The present invention relates to the production of a container. Particularly, the container is a cup in which beverages, especially hot beverages such as coffee or tea or food especially soup can be served. This container is preferably made of paper, thick paper, cardboard, fiber material, plastic material, materials made from renewable and/or biodegradable raw materials or a combination thereof. More preferably, the material is plastically deformable for example embossable and even more preferable also elastically deformable. All parts of the inventive container are made from this material, whereas the individual parts of the container can be made from different materials. Especially the surface of the parts of the containers which are subjected to a liquid and/or vapour are provided with means, especially a coating, an impregnation, a film or the like which makes these parts at least temporary resistant against for example humility, water, aqueous solution, oil and/or fat or a combination thereof. Preferably the above mentioned means are also heat sealable. The container according to the present invention comprises a first sidewall which is preferably conically shaped and which more preferably has at its upper end a rolled rim. The first sidewall is preferably made from a flat segment, which is subsequently formed, preferably rolled, into its for example a conical sidewall. Preferably at its lower end, the sidewall is connected to a base in order to close the container at the bottom. The base is preferably a separate part which is attached more preferably glued or heat sealed to the lower end of the first sidewall of the container.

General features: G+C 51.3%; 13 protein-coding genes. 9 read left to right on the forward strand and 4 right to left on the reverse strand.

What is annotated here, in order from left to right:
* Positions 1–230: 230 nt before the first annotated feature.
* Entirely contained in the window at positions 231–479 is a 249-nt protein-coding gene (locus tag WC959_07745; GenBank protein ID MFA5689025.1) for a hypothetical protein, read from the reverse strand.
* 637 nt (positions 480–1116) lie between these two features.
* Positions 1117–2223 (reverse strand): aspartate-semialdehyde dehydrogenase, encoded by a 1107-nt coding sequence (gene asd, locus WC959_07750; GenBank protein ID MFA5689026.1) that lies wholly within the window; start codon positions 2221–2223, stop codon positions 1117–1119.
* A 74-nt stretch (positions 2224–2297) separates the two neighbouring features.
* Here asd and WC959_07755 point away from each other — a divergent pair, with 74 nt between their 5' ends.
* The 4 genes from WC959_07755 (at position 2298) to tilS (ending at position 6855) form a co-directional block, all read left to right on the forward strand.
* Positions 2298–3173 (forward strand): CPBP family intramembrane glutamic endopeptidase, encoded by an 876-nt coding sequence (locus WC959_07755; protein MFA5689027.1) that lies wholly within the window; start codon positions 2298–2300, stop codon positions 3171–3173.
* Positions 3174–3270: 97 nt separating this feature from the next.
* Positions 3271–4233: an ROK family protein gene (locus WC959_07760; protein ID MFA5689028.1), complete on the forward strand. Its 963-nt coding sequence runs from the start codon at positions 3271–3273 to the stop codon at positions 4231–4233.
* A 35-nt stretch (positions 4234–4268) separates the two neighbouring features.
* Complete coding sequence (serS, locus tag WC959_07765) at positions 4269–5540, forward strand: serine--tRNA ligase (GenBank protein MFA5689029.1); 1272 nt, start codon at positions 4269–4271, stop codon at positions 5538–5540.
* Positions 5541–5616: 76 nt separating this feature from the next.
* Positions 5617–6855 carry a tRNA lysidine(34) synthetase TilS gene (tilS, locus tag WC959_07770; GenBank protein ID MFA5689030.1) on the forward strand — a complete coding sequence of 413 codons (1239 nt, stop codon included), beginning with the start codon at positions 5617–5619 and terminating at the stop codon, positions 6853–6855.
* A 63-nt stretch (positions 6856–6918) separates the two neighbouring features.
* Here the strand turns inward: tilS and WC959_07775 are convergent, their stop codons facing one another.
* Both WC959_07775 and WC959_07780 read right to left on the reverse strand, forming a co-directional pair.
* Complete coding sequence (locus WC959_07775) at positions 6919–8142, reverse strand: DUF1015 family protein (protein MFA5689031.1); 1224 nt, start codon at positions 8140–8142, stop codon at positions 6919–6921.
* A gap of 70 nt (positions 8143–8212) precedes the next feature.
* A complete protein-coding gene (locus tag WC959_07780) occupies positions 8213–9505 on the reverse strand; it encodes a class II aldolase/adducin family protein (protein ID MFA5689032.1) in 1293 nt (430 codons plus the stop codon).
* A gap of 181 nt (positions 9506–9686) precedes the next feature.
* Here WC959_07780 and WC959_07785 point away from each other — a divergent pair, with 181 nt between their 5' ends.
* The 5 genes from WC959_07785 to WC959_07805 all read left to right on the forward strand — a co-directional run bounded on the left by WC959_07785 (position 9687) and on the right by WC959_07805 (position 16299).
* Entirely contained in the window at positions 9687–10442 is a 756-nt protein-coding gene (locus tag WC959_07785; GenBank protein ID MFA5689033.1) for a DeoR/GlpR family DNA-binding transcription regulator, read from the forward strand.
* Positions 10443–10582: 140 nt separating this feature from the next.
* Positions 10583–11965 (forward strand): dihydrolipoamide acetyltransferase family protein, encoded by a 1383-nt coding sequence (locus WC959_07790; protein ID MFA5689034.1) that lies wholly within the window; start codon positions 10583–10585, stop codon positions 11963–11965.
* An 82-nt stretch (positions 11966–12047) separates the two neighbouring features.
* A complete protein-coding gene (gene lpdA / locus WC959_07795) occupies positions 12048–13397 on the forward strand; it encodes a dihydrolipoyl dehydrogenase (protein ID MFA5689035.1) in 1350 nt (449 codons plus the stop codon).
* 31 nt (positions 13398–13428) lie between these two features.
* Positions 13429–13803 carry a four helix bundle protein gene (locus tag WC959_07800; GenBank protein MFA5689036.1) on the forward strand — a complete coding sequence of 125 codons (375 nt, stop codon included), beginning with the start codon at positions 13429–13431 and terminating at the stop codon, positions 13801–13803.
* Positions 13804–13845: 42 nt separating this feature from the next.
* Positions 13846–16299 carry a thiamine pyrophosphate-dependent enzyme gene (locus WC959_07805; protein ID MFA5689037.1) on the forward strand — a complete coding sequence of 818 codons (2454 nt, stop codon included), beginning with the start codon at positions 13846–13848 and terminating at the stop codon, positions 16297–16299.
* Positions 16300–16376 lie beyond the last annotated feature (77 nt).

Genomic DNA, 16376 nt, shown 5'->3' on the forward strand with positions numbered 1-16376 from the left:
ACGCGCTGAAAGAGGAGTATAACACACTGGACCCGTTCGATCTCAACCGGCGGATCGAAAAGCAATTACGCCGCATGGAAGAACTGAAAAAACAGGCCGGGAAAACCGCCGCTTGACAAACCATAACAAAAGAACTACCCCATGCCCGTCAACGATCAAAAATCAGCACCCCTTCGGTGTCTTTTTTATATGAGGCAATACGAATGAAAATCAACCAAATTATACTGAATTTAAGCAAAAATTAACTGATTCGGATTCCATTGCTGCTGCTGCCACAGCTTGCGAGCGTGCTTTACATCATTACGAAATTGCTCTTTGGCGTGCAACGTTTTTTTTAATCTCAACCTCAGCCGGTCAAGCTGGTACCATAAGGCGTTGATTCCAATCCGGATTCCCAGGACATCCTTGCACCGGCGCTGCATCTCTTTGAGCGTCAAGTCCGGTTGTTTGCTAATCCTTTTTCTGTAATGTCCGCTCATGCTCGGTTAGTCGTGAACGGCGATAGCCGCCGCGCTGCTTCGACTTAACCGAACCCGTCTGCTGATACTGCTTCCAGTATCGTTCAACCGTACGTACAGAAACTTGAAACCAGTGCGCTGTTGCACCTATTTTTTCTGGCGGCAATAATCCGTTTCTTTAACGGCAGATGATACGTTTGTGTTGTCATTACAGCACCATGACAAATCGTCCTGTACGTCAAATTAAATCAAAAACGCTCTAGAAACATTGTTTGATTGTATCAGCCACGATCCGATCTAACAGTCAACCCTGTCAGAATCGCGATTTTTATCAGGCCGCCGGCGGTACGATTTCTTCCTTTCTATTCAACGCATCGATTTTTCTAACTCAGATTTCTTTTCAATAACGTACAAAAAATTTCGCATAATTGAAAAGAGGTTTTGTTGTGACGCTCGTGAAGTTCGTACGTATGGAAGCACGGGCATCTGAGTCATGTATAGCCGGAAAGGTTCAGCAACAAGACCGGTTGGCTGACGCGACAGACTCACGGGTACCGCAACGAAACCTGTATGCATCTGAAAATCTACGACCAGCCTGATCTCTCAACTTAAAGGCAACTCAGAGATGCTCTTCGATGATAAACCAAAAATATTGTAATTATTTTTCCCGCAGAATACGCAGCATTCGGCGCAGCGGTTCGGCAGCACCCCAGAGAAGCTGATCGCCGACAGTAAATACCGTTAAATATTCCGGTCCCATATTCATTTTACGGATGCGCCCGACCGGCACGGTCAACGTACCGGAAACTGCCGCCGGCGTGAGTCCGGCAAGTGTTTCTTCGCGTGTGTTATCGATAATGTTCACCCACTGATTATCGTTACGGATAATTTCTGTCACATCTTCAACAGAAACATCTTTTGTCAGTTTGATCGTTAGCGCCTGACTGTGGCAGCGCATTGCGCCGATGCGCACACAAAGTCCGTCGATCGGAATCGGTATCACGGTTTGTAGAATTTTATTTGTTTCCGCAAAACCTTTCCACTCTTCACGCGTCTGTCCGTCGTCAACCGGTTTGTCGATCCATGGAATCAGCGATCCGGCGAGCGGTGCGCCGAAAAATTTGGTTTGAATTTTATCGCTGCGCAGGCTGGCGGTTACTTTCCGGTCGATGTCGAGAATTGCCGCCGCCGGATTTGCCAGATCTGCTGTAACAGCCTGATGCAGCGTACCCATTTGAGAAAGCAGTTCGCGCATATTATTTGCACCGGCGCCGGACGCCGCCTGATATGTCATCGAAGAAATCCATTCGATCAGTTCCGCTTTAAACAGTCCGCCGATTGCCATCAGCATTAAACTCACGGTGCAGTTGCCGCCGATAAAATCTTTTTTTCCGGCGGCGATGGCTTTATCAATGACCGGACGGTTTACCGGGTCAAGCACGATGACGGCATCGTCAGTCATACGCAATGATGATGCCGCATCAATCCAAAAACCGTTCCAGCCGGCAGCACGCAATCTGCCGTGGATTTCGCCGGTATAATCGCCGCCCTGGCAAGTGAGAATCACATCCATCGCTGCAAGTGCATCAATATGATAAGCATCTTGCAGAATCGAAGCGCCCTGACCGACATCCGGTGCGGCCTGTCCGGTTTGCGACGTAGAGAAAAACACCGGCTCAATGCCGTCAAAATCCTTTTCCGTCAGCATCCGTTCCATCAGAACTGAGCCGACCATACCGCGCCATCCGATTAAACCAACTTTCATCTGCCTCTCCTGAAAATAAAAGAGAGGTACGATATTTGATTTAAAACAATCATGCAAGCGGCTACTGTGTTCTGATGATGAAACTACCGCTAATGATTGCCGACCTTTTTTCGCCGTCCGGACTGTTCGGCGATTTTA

According to the present invention, the first sidewall comprises at least a lower shaping which extents at least partially, preferably entirely, around the circumference of the first sidewall. This shaping can be directed inwardly and/or outwardly; i. e. towards the content of the container and/or away from the content of the container. The shaping can alternate between an inward direction and an outward direction. This alternation is preferably harmonic. This shaping can be produced by any technique known by a person skilled in the art, e. g. by folding or any other methods of plastic deformation. Preferably the shaping is inserted into the cardboard-segment before it is formed, e. g. rolled into the final shape of the sidewall. More preferably, the shaping is an embossment which is produced for example by applying locally pressure and/or heat to the sidewall or sidewall-segment and deforming the material of the sidewall plastically. The shaping can have any form known by a person skilled in the art. However, it should be compressible at least partially especially in case an axial force preferably axial pressure is applied to the sidewall. Preferably a shaping is U-shaped or has at least partially the shape of a segment of a circle.